THE SUPREME COURT, in the most dramatic rulings of its just-completed term, struck a blow for the power of the states vis-a-vis the federal government. In and of itself, this would be a good thing. Despite the hysteria that has erupted in recent years when the high court approached the limits of Congress's power, the constitutional balance between Washington and the states could use some tinkering. But the blow the court struck raises real worries about the states being freer to violate long-presumed rights of individuals. It tends to deprive individuals of the power to do anything about state violations of important federal laws.

The court made it more difficult for Congress to require states to submit to lawsuits by individuals for money damages. The context was a trio of cases in which people sued states under federal statutes claiming the states had violated some federal protection.

One involved employees of Maine who claimed the state had violated federal overtime laws. The court held that Congress could not simply abrogate Maine's sovereign immunity, which it held to be both an inherent feature of its sovereignty and embedded in the structure of the Constitution. The court also held, in another case, that a federal law abrogating state sovereign immunity for patent infringement litigation was invalid and, therefore, could not be the basis of a suit against Florida by a patent holder who claims that a state entity misused his intellectual property.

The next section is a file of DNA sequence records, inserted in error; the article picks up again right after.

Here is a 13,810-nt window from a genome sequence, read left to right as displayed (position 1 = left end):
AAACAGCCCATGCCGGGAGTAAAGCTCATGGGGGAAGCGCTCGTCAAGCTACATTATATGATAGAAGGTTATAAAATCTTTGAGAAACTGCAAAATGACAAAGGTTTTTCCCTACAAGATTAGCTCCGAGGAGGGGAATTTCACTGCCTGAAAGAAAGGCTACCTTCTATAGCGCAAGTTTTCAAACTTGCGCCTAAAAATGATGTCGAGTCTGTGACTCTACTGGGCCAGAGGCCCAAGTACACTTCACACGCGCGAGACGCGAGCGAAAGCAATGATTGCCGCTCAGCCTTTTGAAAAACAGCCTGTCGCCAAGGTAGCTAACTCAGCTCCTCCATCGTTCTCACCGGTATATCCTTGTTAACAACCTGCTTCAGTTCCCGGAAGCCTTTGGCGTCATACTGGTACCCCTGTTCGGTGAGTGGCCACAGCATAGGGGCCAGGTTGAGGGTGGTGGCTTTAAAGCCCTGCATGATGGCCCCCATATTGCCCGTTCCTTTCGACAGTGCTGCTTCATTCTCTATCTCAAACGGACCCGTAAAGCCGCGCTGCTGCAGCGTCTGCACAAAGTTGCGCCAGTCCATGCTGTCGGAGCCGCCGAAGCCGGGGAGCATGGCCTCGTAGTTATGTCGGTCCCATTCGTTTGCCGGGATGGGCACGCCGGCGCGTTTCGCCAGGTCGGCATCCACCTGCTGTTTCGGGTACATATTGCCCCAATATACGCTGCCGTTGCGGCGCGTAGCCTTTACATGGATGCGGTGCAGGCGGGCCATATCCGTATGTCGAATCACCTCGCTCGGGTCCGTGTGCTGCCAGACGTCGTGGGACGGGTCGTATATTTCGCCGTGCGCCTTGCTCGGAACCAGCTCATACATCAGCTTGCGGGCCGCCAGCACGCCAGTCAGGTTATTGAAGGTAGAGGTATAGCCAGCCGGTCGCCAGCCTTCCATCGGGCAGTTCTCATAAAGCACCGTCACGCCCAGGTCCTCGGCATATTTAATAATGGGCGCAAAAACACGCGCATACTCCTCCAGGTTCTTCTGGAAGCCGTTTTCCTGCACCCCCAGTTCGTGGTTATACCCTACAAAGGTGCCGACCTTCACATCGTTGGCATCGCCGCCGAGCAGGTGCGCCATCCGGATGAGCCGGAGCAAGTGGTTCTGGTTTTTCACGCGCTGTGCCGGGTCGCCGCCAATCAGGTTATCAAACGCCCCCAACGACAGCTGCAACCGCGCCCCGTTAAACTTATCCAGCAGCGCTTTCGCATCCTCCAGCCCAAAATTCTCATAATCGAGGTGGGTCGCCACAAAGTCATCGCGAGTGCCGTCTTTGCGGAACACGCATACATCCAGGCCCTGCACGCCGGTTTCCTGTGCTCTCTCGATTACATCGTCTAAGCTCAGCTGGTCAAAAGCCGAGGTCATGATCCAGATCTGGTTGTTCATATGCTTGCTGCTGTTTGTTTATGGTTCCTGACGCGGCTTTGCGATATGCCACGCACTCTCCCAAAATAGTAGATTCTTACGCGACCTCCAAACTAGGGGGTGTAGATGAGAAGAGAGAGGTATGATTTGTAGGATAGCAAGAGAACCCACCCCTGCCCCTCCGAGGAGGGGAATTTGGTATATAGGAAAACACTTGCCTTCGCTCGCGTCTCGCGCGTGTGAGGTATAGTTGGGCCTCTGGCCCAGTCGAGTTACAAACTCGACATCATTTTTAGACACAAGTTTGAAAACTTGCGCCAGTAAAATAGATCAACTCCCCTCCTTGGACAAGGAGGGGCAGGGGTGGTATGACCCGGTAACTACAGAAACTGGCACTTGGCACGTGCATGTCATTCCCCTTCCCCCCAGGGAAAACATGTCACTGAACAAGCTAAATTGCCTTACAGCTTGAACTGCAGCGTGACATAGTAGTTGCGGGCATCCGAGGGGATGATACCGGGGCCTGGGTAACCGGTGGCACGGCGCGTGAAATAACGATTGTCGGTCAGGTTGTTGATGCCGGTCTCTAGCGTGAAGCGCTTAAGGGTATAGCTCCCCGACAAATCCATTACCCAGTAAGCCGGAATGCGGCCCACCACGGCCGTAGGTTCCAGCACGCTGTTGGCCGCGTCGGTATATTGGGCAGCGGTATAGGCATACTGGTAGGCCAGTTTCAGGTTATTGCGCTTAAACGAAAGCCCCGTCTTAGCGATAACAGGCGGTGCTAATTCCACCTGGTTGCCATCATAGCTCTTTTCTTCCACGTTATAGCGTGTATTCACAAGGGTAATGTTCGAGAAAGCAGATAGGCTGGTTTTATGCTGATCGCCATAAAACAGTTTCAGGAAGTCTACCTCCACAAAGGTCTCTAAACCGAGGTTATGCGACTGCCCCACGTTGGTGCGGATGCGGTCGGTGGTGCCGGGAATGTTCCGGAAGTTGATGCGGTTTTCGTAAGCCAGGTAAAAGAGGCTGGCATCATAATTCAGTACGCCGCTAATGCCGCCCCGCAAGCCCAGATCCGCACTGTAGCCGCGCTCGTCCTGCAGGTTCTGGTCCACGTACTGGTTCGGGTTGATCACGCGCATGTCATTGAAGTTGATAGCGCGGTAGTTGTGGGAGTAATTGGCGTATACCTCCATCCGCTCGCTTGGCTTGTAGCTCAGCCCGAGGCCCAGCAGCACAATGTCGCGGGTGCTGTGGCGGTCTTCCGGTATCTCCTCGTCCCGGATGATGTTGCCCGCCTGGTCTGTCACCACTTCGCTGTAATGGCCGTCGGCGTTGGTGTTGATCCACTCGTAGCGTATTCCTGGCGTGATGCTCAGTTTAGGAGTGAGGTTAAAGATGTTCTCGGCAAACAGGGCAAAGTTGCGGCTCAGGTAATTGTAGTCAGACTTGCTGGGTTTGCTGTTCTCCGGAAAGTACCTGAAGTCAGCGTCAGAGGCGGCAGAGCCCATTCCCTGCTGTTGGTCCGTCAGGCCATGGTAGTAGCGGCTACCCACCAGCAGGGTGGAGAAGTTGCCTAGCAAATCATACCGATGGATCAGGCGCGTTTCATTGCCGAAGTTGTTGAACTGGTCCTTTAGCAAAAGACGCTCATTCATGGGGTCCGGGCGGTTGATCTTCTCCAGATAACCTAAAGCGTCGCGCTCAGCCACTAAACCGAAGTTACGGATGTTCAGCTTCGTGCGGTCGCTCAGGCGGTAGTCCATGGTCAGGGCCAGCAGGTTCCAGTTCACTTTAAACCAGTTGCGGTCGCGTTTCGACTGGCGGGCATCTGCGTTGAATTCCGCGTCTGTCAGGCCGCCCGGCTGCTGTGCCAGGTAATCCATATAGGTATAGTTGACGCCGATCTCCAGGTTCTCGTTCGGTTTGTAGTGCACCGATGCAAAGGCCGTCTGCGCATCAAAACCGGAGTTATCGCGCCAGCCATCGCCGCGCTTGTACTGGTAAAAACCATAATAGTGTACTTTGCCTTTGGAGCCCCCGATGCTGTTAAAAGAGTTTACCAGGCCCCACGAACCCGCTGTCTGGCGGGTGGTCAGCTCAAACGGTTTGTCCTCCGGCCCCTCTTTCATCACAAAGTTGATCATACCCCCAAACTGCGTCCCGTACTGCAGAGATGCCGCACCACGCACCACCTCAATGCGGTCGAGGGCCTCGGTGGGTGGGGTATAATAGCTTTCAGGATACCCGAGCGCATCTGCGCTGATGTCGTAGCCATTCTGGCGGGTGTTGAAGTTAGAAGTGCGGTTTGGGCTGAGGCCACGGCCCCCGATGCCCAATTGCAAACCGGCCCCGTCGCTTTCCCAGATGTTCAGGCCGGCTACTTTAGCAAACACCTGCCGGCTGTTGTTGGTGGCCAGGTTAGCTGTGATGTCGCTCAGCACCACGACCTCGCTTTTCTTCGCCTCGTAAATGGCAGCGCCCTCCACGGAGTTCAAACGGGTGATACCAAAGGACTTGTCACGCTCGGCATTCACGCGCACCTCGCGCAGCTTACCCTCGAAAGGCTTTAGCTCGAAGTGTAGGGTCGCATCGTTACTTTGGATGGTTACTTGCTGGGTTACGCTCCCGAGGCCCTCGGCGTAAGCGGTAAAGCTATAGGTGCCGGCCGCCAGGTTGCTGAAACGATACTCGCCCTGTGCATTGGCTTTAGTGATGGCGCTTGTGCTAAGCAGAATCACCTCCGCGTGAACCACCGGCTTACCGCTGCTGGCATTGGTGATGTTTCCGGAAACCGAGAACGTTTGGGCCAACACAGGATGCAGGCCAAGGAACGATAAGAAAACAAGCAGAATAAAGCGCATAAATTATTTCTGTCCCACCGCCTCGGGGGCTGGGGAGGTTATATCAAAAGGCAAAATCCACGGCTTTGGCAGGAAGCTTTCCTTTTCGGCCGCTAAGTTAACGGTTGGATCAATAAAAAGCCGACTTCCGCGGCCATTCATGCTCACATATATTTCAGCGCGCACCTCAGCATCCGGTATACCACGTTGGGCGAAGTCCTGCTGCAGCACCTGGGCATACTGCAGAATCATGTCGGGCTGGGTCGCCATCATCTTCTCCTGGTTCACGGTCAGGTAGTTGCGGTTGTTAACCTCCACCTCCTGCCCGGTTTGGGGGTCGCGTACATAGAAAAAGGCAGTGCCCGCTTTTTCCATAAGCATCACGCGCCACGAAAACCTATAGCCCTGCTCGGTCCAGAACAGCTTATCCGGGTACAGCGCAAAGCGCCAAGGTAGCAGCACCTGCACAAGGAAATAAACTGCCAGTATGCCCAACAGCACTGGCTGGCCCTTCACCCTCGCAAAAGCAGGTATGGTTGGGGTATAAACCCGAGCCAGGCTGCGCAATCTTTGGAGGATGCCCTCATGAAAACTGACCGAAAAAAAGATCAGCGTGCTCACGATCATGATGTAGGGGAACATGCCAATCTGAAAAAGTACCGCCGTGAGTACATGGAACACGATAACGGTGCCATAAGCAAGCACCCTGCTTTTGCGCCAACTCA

It seems unlikely that states will respond to these decisions with systematic patent infringements or by failing to pay the minimum wage. At the same time, the implications of the decisions are troubling, particularly for certain statutory civil rights protections. The decisions also seem to affront the legal axiom that a right must be accompanied by some means of vindicating that right.

The Supreme Court has not in this instance challenged either the authority of Congress to impose worker protection requirements on the states or the right of the federal government to sue a noncompliant state. It has only attacked the ability of individuals to get those requirements enforced in the courts. In the name of shifting the balance of power within our system of divided sovereignty, the court has largely shifted the balance of power between state government and its citizens.

The court's continued expansion of this area is a perverse kind of federalism that doesn't actually augment state policymaking authority except to the extent that states wish to violate federal law. The principle that a state cannot be sued without its consent should yield to acts of Congress.